Gunmen kill 10 Iraqi security forces in 2 attacks

Published on NewsOK Modified: April 27, 2013 at 11:17 am •  Published: April 27, 2013
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BAGHDAD (AP) — Gunmen killed 10 people in Iraq, including five soldiers near the main Sunni protest camp west of Baghdad, the latest in a wave of violence that has raised fears the country faces a new round of sectarian bloodshed.

The attack on the army intelligence soldiers in the former insurgent stronghold of Ramadi drew a quick response from Iraqi Prime Minister Nouri al-Maliki, whose Shiite-led government has been the target of rising Sunni anger over perceived mistreatment.

The attackers stopped a vehicle carrying the soldiers near the protest camp, prompting a gunbattle that left the five soldiers dead and two of the attackers wounded, police officials said.

Al-Maliki vowed his government would not keep silent over the killing of the soldiers. Iraqi officials have repeatedly claimed that insurgent groups, such as al-Qaida in Iraq and supporters of former Iraqi leader Saddam regime, have infiltrated the Sunni demonstrations.

"I call upon the peaceful protesters to expel the criminals targeting military and police," al-Maliki said in a statement posted on his official website.

Authorities announced a curfew in the whole province of Anbar. They also gave the protest organizers in Ramadi, the provincial capital, a 24-hours deadline to hand over the gunmen responsible for killing the soldiers or face a "firm response," said Maj. Gen. Mardhi Mishhin al-Mahalawi, the army's Anbar operations chief.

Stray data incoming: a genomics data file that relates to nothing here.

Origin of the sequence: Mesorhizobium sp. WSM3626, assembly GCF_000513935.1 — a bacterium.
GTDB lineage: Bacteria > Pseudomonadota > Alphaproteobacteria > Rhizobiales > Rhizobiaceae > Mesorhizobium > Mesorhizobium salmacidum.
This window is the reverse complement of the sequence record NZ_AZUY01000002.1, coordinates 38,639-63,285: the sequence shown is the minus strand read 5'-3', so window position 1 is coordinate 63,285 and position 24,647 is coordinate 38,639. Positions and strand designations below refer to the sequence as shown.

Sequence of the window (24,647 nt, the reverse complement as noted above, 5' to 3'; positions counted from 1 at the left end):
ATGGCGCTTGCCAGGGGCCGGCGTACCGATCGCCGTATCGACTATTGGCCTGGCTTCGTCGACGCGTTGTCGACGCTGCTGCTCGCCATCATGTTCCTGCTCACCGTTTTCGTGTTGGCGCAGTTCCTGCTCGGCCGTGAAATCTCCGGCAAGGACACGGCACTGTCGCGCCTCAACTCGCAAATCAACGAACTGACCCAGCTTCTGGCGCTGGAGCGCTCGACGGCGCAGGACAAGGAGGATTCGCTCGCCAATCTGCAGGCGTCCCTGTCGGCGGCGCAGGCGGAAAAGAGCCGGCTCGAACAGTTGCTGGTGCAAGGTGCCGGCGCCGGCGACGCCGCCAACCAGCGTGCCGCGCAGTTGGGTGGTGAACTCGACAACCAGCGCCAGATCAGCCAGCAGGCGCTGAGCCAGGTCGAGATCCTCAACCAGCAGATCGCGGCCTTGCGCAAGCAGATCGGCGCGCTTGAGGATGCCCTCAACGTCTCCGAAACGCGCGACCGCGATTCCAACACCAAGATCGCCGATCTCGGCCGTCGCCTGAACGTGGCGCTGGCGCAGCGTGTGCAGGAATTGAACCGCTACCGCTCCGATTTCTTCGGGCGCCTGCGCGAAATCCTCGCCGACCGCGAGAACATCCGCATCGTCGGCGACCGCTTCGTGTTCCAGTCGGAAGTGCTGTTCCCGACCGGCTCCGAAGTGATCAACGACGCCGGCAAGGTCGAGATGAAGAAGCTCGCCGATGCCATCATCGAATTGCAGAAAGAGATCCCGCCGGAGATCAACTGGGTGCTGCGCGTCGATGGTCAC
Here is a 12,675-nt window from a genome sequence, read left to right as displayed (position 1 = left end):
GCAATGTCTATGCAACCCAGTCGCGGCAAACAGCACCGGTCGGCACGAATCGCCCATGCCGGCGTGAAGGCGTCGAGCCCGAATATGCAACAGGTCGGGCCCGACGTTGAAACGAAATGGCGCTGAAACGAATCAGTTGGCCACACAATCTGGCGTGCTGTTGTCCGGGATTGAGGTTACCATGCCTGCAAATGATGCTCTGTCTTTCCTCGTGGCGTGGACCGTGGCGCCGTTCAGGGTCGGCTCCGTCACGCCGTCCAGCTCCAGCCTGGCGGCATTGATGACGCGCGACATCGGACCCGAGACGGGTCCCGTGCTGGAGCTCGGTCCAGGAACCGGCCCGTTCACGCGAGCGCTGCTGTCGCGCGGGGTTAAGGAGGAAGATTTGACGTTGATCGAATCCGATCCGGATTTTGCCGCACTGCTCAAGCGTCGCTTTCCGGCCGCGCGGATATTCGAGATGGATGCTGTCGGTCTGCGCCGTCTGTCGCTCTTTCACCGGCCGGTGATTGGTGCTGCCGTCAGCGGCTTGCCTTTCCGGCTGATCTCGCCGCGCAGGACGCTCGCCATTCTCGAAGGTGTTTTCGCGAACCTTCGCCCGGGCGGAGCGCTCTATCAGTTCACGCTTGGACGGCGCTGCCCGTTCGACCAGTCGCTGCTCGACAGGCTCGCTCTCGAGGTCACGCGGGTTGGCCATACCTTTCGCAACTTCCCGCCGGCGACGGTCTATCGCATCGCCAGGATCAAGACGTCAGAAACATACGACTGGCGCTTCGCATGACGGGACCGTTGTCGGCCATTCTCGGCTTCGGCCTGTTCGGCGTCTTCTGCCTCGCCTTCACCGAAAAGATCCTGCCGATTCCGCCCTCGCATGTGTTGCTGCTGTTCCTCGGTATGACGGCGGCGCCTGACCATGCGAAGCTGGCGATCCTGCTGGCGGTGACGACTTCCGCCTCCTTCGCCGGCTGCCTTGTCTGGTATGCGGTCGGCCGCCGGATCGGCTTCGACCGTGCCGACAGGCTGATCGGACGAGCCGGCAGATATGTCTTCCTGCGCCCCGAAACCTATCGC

Members of Iraq's Muslim Sunni minority have been rallying for the past four months in several Iraqi cities to protest what they describe as unfair treatment by al-Maliki's government.

Tensions spiked earlier this week when fighting broke out in the northern town of Hawija during a security crackdown on a protest encampment. That provoked a series of clashes nationwide that left more than 170 people dead over the past five days.

In Cairo, Egypt's Muslim Brotherhood group, from which Egypt's President Mohammed Morsi hails, condemned the Iraqi government's actions in the crackdown. The Sunni political and religious organization decried the Iraqi government's "violence in dealing with the peaceful demonstrators and protesters that resulted in the killing and wounding of many innocent people, which is rejected by Islam and humanity."

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